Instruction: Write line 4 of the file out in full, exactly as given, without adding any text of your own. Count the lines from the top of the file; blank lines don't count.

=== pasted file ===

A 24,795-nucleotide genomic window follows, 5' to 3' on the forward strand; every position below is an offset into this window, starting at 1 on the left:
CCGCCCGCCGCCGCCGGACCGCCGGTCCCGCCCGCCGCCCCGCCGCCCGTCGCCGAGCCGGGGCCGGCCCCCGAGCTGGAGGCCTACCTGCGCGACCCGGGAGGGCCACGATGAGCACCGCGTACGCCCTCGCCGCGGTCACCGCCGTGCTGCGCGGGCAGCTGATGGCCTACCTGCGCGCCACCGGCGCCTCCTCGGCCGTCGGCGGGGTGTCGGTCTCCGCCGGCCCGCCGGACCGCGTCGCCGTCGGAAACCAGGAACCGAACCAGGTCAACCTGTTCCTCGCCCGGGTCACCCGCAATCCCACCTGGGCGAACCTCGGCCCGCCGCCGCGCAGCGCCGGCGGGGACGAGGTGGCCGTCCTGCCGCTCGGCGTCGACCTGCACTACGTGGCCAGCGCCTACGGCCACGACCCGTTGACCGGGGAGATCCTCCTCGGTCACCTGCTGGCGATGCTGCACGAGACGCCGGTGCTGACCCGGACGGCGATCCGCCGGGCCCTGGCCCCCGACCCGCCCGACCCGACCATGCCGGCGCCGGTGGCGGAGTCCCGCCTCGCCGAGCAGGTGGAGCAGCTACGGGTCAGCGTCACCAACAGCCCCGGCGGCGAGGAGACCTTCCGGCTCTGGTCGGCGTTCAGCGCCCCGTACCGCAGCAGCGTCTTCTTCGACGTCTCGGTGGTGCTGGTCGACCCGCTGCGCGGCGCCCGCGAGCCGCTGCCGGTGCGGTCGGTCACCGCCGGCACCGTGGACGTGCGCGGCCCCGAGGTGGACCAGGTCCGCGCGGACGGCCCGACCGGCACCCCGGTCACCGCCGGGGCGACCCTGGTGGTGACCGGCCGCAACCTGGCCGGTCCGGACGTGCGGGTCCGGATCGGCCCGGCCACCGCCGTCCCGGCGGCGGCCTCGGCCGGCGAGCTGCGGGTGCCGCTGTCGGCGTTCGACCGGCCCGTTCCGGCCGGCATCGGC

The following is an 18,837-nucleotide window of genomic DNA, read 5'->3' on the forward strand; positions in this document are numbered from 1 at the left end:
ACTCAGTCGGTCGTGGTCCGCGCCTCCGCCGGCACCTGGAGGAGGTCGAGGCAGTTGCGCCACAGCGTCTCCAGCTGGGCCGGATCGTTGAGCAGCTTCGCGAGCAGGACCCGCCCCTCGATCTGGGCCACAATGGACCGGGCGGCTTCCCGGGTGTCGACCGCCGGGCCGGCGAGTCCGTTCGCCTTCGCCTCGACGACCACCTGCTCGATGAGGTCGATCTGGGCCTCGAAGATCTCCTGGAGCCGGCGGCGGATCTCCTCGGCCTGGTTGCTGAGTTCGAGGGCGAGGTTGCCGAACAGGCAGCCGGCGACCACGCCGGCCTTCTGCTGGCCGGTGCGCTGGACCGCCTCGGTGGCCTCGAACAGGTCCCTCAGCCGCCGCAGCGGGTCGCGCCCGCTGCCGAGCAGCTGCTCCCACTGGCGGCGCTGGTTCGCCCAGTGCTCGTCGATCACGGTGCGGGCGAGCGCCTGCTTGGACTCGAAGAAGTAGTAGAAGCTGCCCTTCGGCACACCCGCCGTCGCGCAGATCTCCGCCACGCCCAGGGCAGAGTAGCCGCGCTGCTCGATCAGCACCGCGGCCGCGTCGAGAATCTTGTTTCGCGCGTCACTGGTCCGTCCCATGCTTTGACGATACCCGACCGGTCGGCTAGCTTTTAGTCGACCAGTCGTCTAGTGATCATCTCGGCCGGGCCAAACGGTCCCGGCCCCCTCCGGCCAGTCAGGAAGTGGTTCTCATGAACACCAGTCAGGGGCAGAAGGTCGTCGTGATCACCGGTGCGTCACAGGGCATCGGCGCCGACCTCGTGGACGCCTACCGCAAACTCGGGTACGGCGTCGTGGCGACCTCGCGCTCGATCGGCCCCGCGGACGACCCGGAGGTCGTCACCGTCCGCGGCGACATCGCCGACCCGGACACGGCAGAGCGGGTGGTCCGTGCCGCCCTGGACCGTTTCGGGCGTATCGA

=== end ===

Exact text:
ACTCAGTCGGTCGTGGTCCGCGCCTCCGCCGGCACCTGGAGGAGGTCGAGGCAGTTGCGCCACAGCGTCTCCAGCTGGGCCGGATCGTTGAGCAGCTTCGCGAGCAGGACCCGCCCCTCGATCTGGGCCACAATGGACCGGGCGGCTTCCCGGGTGTCGACCGCCGGGCCGGCGAGTCCGTTCGCCTTCGCCTCGACGACCACCTGCTCGATGAGGTCGATCTGGGCCTCGAAGATCTCCTGGAGCCGGCGGCGGATCTCCTCGGCCTGGTTGCTGAGTTCGAGGGCGAGGTTGCCGAACAGGCAGCCGGCGACCACGCCGGCCTTCTGCTGGCCGGTGCGCTGGACCGCCTCGGTGGCCTCGAACAGGTCCCTCAGCCGCCGCAGCGGGTCGCGCCCGCTGCCGAGCAGCTGCTCCCACTGGCGGCGCTGGTTCGCCCAGTGCTCGTCGATCACGGTGCGGGCGAGCGCCTGCTTGGACTCGAAGAAGTAGTAGAAGCTGCCCTTCGGCACACCCGCCGTCGCGCAGATCTCCGCCACGCCCAGGGCAGAGTAGCCGCGCTGCTCGATCAGCACCGCGGCCGCGTCGAGAATCTTGTTTCGCGCGTCACTGGTCCGTCCCATGCTTTGACGATACCCGACCGGTCGGCTAGCTTTTAGTCGACCAGTCGTCTAGTGATCATCTCGGCCGGGCCAAACGGTCCCGGCCCCCTCCGGCCAGTCAGGAAGTGGTTCTCATGAACACCAGTCAGGGGCAGAAGGTCGTCGTGATCACCGGTGCGTCACAGGGCATCGGCGCCGACCTCGTGGACGCCTACCGCAAACTCGGGTACGGCGTCGTGGCGACCTCGCGCTCGATCGGCCCCGCGGACGACCCGGAGGTCGTCACCGTCCGCGGCGACATCGCCGACCCGGACACGGCAGAGCGGGTGGTCCGTGCCGCCCTGGACCGTTTCGGGCGTATCGA